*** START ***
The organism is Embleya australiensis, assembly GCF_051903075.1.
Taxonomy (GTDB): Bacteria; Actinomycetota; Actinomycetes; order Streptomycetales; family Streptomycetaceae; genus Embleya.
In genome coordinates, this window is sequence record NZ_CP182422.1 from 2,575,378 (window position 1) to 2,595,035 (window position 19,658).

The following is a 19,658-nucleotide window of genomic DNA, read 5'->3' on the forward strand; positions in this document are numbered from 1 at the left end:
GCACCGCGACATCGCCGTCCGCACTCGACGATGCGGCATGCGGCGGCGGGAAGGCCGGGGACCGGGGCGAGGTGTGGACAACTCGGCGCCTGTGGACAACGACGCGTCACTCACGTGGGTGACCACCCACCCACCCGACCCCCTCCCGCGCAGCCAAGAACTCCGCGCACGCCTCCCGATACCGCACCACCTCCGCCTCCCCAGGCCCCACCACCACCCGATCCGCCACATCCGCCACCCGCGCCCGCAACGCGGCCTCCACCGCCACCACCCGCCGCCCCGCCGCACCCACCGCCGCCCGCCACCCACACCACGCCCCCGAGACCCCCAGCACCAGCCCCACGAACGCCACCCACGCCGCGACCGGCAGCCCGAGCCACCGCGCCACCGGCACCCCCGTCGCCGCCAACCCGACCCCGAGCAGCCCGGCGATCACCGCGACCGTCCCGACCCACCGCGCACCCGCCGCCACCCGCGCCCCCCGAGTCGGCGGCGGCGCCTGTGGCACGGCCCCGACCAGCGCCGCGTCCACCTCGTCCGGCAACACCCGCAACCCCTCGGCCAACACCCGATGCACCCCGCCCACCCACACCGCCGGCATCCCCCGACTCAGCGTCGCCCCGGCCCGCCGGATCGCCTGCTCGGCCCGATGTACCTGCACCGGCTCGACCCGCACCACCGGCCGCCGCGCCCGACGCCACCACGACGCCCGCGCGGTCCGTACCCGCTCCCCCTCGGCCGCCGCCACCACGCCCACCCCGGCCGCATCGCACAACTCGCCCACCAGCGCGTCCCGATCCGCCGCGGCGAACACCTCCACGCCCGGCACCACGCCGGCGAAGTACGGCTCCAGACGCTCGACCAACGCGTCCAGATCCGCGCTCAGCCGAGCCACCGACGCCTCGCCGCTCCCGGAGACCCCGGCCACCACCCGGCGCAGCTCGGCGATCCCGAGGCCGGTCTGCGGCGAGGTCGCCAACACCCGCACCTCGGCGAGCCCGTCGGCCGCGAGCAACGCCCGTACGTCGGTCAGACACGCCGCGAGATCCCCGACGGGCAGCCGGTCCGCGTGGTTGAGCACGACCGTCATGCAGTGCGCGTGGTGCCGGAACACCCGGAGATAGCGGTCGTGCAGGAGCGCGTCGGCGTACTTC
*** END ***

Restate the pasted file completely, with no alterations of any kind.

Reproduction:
The organism is Embleya australiensis, assembly GCF_051903075.1.
Taxonomy (GTDB): Bacteria; Actinomycetota; Actinomycetes; order Streptomycetales; family Streptomycetaceae; genus Embleya.
In genome coordinates, this window is sequence record NZ_CP182422.1 from 2,575,378 (window position 1) to 2,595,035 (window position 19,658).

The following is a 19,658-nucleotide window of genomic DNA, read 5'->3' on the forward strand; positions in this document are numbered from 1 at the left end:
GCACCGCGACATCGCCGTCCGCACTCGACGATGCGGCATGCGGCGGCGGGAAGGCCGGGGACCGGGGCGAGGTGTGGACAACTCGGCGCCTGTGGACAACGACGCGTCACTCACGTGGGTGACCACCCACCCACCCGACCCCCTCCCGCGCAGCCAAGAACTCCGCGCACGCCTCCCGATACCGCACCACCTCCGCCTCCCCAGGCCCCACCACCACCCGATCCGCCACATCCGCCACCCGCGCCCGCAACGCGGCCTCCACCGCCACCACCCGCCGCCCCGCCGCACCCACCGCCGCCCGCCACCCACACCACGCCCCCGAGACCCCCAGCACCAGCCCCACGAACGCCACCCACGCCGCGACCGGCAGCCCGAGCCACCGCGCCACCGGCACCCCCGTCGCCGCCAACCCGACCCCGAGCAGCCCGGCGATCACCGCGACCGTCCCGACCCACCGCGCACCCGCCGCCACCCGCGCCCCCCGAGTCGGCGGCGGCGCCTGTGGCACGGCCCCGACCAGCGCCGCGTCCACCTCGTCCGGCAACACCCGCAACCCCTCGGCCAACACCCGATGCACCCCGCCCACCCACACCGCCGGCATCCCCCGACTCAGCGTCGCCCCGGCCCGCCGGATCGCCTGCTCGGCCCGATGTACCTGCACCGGCTCGACCCGCACCACCGGCCGCCGCGCCCGACGCCACCACGACGCCCGCGCGGTCCGTACCCGCTCCCCCTCGGCCGCCGCCACCACGCCCACCCCGGCCGCATCGCACAACTCGCCCACCAGCGCGTCCCGATCCGCCGCGGCGAACACCTCCACGCCCGGCACCACGCCGGCGAAGTACGGCTCCAGACGCTCGACCAACGCGTCCAGATCCGCGCTCAGCCGAGCCACCGACGCCTCGCCGCTCCCGGAGACCCCGGCCACCACCCGGCGCAGCTCGGCGATCCCGAGGCCGGTCTGCGGCGAGGTCGCCAACACCCGCACCTCGGCGAGCCCGTCGGCCGCGAGCAACGCCCGTACGTCGGTCAGACACGCCGCGAGATCCCCGACGGGCAGCCGGTCCGCGTGGTTGAGCACGACCGTCATGCAGTGCGCGTGGTGCCGGAACACCCGGAGATAGCGGTCGTGCAGGAGCGCGTCGGCGTACTTC